Which part of the chicken has the Most Protein?

Chicken breast is the leanest cut of chicken. It contains the highest amount of protein by weight as compared to other cuts. The protein to fat ratio of skinless chicken breast is (9:1). It is ideal for people who want to maintain muscle mass, fasten the recovery process, and lose weight. Relatively fattier cuts such as thigh, drumstick, and wings are helpful for people who want to build muscle or gain weight as it has more calories per portion.

Nutritional values per 100 grams of cooked cuts of skinless chicken:

  • Whole Chicken: 24 grams of protein, 13.4 grams of fat, 239 calories
  • Chicken Breast: 31 grams of protein, 3.6 grams of fat, 165 calories
  • Chicken Thigh: 26 grams of protein, 10.9 grams of fat, 209 calories
  • Chicken Wings: 30.5 grams of protein, 8.1 grams of fat, 290 calories
  • Chicken Drumstick: 28 grams of protein, 5.7 grams of fat, 175 calories

Chicken skin is the fattiest part of the chicken. It contains 41 grams of fat per 100 grams. Even though most of the fat found in chicken is healthy unsaturated fats, you can remove the skin of the chicken to lower the fat content.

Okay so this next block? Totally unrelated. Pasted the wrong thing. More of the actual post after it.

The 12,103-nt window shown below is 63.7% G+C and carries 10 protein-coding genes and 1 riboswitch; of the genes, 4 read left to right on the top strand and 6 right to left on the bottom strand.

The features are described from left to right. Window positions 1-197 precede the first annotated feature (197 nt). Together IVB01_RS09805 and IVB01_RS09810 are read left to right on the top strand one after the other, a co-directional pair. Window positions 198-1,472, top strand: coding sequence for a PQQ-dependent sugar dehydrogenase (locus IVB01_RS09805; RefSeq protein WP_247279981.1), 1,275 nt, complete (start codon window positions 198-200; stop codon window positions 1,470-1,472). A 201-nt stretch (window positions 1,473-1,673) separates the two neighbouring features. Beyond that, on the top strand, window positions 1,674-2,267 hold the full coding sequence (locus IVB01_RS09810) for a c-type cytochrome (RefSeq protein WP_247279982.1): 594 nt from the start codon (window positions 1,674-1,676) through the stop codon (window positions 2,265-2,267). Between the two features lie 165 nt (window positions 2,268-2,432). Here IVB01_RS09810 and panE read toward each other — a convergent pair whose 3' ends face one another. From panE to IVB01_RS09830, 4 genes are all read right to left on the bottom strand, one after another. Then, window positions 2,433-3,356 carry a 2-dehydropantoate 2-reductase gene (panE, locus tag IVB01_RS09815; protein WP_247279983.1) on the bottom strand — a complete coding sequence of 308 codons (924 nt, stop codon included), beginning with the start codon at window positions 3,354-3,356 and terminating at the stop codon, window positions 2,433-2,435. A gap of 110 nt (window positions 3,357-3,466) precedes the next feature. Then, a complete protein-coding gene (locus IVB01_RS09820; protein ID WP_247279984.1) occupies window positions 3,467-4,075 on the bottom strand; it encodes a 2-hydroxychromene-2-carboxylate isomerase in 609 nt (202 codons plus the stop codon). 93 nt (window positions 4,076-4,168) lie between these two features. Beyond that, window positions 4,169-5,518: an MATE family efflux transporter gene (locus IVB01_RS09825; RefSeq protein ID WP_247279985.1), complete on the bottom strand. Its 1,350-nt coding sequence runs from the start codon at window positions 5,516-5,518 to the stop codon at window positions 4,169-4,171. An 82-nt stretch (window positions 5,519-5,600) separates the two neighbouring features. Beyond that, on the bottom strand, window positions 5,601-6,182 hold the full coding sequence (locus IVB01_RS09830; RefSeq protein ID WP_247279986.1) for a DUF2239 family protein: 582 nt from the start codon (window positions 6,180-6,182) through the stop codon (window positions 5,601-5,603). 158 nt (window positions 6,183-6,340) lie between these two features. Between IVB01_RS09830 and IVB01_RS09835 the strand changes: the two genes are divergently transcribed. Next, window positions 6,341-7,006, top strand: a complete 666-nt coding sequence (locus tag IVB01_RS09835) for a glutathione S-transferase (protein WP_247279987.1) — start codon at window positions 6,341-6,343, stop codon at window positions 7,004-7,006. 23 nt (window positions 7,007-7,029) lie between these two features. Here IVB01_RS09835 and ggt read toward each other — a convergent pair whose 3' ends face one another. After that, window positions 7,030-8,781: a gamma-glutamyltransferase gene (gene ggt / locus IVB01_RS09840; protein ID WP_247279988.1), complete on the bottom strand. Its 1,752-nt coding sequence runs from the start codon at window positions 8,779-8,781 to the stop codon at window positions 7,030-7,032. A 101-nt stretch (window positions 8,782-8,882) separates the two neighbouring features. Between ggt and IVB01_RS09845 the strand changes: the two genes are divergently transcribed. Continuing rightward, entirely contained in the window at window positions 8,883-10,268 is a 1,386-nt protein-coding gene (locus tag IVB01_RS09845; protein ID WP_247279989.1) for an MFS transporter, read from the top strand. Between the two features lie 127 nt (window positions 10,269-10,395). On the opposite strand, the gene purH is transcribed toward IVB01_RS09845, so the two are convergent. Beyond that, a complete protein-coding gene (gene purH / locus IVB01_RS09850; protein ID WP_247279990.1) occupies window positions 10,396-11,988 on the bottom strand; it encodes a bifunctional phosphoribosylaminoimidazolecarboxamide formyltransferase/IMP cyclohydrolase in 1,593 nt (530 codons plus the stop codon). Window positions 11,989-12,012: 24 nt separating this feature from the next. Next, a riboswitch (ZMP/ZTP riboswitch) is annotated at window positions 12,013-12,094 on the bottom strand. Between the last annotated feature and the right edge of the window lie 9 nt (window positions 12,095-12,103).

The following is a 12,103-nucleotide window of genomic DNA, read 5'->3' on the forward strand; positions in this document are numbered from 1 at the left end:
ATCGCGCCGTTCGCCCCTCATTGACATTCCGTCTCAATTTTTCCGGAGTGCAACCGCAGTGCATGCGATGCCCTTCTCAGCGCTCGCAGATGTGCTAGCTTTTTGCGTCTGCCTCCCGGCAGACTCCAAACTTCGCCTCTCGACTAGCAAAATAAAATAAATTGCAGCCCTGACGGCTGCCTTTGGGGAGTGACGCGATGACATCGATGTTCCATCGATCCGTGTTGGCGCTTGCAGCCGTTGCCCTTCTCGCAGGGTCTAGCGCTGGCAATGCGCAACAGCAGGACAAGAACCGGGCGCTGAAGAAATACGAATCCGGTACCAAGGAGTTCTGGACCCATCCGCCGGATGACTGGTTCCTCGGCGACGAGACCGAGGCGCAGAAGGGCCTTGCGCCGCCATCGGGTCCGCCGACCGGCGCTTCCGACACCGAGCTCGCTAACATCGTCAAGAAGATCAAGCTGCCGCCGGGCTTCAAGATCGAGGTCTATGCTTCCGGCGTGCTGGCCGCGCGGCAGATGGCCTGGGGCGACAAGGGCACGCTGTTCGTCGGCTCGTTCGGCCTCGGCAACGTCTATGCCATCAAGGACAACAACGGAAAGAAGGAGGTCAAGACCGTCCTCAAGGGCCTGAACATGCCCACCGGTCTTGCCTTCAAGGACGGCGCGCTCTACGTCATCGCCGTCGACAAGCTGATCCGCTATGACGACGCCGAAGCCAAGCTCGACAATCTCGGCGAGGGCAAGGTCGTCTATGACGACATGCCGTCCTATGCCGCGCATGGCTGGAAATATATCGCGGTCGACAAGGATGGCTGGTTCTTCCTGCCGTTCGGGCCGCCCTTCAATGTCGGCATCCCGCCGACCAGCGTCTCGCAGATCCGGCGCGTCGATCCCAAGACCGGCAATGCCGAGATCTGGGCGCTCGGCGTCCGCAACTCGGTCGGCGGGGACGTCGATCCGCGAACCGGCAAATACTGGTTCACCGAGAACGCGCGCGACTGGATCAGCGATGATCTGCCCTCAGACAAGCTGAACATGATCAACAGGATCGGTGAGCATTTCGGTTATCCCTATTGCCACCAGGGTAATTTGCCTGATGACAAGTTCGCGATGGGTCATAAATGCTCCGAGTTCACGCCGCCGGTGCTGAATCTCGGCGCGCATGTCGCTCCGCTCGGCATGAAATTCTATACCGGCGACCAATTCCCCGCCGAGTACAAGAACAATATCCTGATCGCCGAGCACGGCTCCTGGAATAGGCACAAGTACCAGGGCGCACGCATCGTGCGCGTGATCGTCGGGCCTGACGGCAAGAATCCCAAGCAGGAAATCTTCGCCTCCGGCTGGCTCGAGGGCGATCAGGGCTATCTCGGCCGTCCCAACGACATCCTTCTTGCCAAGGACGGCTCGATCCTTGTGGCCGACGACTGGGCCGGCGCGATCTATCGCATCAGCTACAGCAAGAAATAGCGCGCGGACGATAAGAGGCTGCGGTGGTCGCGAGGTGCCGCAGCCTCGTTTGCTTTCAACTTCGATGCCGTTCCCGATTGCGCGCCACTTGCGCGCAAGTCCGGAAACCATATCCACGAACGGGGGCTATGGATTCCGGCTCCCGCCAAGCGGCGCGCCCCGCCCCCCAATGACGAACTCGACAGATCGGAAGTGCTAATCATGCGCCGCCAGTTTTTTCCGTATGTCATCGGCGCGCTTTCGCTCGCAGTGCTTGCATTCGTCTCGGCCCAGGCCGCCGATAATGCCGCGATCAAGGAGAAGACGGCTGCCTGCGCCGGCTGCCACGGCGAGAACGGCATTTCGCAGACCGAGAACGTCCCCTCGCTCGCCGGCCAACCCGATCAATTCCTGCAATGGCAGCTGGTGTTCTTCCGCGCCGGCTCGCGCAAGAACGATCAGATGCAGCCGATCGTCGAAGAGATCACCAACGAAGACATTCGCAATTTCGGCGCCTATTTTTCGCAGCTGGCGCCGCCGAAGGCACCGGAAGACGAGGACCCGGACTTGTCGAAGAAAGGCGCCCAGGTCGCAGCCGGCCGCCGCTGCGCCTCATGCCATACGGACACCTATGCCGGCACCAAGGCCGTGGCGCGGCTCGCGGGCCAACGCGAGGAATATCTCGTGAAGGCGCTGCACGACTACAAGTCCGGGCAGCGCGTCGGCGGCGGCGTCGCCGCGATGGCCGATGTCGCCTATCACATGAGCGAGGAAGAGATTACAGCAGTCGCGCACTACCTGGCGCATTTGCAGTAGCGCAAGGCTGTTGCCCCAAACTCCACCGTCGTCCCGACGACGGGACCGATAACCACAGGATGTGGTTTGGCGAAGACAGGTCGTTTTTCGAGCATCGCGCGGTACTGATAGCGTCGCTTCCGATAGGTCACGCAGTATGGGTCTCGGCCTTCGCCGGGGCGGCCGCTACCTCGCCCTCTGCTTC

The high protein content of chicken helps in repairing muscle tissue and safeguard muscles from damage during hard training routines. B-vitamins and Niacin present in chicken helps in converting protein, fat, and carbohydrates into usable energy. Selenium helps repair damaged cells and kill cancerous cells, Zinc and iron help in boosting the immune system, regulating thyroid function, increasing metabolism, and supporting the production of hormones in the body.

Use healthy food preparation methods such as boiling, baking, roasting, grilling for regular consumption. Boiled chicken breast is one of the best preparation for people who want to lose weight and help people reach their fitness goals like muscle building and maintenance.
Ensure you are adding a lot of veggies alongside to have a nutritionally balanced diet, which goes a long way in ensuring overall health.

Nutritional data SOURCE: USDA National Nutrient Database for Standard Reference (http://www.nal.usda.gov/fnic/foodcomp/search/)

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